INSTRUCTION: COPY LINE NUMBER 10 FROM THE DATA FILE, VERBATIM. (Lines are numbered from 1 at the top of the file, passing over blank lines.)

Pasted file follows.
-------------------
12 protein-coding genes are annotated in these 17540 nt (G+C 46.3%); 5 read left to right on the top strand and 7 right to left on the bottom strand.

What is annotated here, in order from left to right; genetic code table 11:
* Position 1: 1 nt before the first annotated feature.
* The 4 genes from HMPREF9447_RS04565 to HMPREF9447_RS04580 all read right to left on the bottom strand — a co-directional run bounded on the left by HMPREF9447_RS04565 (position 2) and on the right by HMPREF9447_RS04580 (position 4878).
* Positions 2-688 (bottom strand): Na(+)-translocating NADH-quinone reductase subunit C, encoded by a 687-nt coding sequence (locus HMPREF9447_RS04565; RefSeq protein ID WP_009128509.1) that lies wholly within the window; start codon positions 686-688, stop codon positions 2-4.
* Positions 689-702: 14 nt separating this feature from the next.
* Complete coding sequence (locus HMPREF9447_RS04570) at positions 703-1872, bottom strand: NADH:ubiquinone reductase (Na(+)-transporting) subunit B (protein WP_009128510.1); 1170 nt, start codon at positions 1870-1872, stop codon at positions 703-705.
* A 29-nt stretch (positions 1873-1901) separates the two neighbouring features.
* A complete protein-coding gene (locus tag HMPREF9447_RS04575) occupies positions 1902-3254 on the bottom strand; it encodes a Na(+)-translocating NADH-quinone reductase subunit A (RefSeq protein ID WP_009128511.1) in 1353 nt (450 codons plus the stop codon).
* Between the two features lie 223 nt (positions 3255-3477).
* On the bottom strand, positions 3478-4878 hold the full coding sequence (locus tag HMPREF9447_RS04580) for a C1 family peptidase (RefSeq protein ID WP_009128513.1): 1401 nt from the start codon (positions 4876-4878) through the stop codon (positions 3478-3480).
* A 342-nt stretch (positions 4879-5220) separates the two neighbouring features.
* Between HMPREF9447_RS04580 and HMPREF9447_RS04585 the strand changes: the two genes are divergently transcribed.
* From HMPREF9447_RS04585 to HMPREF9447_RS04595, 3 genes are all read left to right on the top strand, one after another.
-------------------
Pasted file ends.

* Between the two features lie 223 nt (positions 3255-3477).